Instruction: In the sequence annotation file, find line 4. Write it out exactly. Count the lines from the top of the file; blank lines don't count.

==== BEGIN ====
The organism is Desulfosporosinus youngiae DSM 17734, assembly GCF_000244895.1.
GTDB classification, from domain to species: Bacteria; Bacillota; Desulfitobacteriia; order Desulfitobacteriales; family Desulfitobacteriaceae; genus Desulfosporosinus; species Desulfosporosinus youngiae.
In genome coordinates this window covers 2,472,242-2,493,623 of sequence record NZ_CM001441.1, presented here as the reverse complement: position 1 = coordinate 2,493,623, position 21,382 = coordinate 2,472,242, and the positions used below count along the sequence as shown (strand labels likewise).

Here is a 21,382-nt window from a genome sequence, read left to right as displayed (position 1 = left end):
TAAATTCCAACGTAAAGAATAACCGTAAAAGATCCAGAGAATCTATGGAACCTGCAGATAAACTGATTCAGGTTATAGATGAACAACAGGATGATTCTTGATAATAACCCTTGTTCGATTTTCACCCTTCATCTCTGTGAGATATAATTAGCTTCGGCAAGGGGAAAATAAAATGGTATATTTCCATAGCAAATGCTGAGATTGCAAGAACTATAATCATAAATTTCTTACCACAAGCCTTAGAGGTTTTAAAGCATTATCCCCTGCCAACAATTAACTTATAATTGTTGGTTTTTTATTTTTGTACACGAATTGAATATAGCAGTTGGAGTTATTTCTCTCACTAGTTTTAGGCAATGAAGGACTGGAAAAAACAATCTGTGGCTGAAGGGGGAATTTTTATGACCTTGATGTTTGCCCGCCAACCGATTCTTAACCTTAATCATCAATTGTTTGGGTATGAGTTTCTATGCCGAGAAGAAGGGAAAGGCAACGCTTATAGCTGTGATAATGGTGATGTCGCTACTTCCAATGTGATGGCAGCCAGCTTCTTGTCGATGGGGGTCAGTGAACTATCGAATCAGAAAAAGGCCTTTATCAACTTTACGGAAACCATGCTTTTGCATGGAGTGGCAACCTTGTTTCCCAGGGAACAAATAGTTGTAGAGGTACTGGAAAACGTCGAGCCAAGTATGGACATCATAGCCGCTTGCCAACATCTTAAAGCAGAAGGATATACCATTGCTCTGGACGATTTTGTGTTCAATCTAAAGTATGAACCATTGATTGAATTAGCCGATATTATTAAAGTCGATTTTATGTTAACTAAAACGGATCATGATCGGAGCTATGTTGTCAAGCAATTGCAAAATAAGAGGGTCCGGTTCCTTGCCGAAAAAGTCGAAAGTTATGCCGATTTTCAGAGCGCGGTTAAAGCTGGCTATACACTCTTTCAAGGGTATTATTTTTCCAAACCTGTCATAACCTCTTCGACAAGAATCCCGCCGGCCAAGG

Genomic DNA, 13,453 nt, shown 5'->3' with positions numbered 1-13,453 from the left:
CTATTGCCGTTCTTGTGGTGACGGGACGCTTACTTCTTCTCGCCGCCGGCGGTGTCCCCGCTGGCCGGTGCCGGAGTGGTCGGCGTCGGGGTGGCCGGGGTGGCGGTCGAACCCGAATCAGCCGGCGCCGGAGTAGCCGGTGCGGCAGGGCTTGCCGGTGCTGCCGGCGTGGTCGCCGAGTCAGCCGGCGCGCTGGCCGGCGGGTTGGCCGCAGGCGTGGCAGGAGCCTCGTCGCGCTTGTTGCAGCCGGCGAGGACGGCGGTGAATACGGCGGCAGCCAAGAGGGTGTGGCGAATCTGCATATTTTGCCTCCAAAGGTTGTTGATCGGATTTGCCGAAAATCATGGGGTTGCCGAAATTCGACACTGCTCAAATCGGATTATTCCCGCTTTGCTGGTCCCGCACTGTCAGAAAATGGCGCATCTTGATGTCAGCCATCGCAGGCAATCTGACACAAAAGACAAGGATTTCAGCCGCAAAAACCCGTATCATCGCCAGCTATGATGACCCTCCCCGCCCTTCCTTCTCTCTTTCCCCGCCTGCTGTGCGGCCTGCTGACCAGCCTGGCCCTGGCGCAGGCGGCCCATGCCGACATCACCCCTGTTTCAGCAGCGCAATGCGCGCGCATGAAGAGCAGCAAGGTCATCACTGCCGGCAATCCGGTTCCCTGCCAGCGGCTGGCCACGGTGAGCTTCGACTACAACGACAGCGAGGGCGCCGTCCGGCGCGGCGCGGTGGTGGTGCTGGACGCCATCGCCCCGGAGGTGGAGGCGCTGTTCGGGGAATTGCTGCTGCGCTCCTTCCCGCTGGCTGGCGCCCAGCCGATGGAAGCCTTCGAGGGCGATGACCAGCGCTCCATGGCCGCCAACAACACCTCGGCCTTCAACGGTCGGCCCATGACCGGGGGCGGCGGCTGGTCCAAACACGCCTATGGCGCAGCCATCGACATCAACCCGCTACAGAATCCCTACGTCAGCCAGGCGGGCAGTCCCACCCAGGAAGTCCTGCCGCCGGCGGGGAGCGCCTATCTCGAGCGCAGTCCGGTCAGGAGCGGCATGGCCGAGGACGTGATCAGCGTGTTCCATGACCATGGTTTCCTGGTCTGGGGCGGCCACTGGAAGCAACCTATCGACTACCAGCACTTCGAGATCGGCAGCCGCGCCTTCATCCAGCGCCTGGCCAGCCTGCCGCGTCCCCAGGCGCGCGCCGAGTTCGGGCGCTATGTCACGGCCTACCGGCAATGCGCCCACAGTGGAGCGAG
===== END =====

Here is a 21,382-nt window from a genome sequence, read left to right as displayed (position 1 = left end):